Yesterday, the SEC announced a $2.5 million penalty to settle charges against two former officers of Houston-based FMC Technologies. The pair had manipulated accruals of personal time off - PTO - liabilities to improve the appearance of performance at one of the company’s segments, among other flawed accounting practices.
According to the Accounting & Auditing Enforcement Release, the pair achieved their goals by making adjustments to deflate the firm’s accrued “bank” of employee PTO, which employees earned at FMC Technologies on the first day of the year - a rather unusual policy compared to other employers. When the firm acquired several other firms, their PTO liabilities were adjusted to conform to FMC Technologies’ practice. To meet internal profitability targets for one segment, the pair made a number of adjustments to the accrued liability that didn’t fit with the firm’s accounting policy - but improved segment profitability. On top of that, out-of-period adjustments to capitalize already expensed R&D were made; errors from a newly-installed accounting system in one segment overstated revenue for two quarters; and more errors due to flawed remeasurements of foreign currency-denominated intercompany loans, with out-of-period adjustments for intercompany interest to boot.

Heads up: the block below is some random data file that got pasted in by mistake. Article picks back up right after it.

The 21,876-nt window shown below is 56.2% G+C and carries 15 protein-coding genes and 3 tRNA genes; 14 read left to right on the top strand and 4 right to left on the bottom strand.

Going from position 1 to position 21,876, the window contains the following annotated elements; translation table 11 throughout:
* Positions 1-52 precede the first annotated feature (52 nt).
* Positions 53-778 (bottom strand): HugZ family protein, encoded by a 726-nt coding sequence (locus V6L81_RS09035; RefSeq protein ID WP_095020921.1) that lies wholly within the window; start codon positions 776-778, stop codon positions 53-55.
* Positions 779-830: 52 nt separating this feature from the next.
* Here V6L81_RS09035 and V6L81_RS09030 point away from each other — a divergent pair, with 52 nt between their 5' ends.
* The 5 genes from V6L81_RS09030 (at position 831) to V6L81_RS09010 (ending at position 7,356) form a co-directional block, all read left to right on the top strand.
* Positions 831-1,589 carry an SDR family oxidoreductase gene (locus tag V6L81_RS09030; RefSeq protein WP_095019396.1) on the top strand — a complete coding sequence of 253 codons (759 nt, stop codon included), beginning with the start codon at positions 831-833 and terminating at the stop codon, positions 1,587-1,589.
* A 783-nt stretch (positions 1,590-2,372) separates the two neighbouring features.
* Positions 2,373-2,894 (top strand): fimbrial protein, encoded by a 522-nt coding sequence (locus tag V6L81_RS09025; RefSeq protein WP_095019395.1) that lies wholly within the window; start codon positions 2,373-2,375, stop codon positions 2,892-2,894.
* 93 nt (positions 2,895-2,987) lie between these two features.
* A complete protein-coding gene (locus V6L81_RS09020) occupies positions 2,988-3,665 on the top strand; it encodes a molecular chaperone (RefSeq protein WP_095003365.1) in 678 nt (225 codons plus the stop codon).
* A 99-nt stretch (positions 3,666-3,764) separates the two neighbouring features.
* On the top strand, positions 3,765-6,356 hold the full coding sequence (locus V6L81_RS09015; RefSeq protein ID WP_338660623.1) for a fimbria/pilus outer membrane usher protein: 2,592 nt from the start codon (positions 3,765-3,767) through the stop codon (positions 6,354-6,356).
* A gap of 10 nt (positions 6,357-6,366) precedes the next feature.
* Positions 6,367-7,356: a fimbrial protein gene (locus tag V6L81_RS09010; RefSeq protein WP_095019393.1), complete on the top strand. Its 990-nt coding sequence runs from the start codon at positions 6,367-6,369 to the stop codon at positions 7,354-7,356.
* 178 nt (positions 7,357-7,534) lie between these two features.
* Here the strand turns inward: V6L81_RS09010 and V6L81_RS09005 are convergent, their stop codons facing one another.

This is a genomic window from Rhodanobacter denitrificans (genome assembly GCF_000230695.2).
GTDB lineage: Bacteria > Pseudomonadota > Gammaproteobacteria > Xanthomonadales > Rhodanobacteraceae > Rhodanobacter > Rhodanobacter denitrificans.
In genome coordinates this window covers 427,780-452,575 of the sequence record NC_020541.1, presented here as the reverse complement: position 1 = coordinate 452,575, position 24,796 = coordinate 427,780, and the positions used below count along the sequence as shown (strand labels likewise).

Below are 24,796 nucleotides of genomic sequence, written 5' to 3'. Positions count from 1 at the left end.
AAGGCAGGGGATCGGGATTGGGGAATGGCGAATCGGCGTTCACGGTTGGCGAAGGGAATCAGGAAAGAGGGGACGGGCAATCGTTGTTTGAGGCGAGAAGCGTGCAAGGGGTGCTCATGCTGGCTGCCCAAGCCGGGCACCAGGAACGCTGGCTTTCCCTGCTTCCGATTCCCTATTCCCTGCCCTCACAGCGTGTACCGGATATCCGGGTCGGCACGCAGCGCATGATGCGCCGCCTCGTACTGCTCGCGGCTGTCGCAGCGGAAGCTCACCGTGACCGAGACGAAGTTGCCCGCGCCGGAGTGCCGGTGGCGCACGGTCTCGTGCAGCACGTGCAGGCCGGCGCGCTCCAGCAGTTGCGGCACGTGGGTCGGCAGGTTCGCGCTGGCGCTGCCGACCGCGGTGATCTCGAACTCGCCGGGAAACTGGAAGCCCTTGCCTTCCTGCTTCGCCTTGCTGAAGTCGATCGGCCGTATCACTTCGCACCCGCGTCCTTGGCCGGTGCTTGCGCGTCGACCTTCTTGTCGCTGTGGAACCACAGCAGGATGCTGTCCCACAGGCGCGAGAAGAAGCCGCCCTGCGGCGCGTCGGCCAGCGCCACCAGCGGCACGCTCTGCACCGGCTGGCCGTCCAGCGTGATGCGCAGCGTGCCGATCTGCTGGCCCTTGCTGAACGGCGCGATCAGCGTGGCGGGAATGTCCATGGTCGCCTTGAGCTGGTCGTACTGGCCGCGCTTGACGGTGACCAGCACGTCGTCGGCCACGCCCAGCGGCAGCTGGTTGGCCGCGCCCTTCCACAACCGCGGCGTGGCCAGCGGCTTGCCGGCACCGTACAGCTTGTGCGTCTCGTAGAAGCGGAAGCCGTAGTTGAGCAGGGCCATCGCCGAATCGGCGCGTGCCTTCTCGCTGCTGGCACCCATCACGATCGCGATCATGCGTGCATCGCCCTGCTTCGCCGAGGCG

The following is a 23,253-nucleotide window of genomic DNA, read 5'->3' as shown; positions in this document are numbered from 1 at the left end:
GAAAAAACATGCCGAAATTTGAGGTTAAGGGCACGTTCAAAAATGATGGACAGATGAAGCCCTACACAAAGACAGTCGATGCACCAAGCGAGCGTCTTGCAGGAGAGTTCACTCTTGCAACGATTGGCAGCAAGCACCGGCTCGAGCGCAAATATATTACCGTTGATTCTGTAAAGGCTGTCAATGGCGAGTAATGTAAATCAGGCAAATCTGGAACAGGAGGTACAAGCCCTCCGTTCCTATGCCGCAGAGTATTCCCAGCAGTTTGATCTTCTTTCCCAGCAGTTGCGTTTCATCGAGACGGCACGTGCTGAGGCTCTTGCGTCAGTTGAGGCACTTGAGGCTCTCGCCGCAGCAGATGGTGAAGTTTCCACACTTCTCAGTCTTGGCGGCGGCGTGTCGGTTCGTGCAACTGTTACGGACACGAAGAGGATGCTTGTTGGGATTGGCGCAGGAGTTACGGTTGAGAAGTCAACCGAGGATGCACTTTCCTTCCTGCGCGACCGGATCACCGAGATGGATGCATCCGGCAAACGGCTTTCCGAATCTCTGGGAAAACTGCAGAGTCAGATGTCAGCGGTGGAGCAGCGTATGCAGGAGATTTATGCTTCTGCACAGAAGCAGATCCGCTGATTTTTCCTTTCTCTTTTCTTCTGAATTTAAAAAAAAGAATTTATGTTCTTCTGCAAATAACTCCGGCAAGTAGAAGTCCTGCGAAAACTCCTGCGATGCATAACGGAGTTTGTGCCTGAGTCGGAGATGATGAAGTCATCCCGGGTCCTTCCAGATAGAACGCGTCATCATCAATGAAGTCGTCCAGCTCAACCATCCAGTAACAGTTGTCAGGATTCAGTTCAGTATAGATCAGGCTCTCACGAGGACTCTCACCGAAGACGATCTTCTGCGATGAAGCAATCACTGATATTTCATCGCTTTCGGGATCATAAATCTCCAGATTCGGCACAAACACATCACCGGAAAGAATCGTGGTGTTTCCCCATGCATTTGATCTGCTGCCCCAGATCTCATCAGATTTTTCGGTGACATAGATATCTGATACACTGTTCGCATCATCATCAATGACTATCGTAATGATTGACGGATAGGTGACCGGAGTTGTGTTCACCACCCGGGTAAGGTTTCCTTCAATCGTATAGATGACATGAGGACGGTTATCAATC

All in all, a trifecta of accounting nightmares, dealing with three issues of concern for inquisitive investors: squishy discretionary liabilities, segment reporting, and foreign tax issues.